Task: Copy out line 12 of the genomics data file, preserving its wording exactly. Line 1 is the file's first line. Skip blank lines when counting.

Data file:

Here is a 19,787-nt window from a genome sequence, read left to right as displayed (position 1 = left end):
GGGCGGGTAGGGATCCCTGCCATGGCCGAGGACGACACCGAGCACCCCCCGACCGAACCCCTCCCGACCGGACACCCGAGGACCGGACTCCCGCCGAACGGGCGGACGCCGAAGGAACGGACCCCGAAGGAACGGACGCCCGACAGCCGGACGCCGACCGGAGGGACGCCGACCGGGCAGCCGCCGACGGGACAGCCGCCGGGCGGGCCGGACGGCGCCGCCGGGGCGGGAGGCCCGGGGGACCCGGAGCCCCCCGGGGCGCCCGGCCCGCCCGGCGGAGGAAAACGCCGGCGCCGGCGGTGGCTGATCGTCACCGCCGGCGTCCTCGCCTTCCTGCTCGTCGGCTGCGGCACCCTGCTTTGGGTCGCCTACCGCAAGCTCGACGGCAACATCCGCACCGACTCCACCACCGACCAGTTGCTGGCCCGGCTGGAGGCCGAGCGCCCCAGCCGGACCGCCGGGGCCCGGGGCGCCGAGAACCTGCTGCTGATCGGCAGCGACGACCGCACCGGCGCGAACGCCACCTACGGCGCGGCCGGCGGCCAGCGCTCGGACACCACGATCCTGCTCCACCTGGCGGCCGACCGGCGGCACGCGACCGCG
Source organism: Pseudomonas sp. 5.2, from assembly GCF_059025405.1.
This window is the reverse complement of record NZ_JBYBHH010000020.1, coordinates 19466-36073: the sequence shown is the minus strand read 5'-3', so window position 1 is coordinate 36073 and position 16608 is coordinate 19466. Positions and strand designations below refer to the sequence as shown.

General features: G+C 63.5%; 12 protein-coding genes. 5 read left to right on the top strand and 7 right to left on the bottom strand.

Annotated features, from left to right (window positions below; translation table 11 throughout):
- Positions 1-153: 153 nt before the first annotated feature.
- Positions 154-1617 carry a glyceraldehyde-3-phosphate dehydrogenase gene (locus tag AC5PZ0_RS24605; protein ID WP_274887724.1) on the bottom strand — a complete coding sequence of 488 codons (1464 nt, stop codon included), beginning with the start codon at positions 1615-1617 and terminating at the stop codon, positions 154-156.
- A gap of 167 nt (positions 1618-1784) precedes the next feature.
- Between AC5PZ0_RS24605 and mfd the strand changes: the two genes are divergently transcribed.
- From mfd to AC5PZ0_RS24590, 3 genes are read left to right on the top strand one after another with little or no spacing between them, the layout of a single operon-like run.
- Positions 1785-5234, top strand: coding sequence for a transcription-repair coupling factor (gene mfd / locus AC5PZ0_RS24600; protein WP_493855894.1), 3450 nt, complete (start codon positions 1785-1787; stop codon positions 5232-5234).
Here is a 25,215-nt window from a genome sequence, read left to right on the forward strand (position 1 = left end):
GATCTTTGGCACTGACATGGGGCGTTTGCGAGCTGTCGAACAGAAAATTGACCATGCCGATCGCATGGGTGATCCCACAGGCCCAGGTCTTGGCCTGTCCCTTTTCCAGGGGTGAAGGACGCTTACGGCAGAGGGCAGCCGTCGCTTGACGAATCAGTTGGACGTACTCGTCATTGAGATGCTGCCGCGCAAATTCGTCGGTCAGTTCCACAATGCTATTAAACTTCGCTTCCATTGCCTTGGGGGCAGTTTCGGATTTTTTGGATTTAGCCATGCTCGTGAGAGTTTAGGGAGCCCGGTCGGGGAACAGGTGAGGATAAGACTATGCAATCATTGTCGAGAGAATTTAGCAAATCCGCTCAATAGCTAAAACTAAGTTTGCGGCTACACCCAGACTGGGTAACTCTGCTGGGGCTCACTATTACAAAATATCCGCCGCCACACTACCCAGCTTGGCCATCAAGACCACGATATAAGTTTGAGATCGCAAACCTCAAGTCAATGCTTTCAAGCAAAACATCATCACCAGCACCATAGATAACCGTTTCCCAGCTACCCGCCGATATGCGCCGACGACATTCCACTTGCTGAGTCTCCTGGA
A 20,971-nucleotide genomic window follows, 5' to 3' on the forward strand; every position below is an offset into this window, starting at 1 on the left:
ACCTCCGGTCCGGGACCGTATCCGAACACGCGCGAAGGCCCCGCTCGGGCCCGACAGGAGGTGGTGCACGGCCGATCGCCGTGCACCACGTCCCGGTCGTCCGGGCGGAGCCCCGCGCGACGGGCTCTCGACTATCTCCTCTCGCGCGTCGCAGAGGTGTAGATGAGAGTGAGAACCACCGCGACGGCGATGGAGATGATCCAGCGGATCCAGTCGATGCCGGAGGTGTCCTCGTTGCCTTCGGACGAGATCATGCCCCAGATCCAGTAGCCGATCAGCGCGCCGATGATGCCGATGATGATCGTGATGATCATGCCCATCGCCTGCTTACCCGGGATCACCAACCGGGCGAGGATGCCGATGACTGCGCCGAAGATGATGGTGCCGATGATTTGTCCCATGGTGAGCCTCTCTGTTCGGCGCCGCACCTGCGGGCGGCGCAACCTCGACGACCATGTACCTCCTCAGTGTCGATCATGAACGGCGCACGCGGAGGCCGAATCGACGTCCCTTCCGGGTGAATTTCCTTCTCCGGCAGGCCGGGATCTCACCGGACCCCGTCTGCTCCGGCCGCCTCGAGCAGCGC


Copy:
- Positions 1785-5234, top strand: coding sequence for a transcription-repair coupling factor (gene mfd / locus AC5PZ0_RS24600; protein WP_493855894.1), 3450 nt, complete (start codon positions 1785-1787; stop codon positions 5232-5234).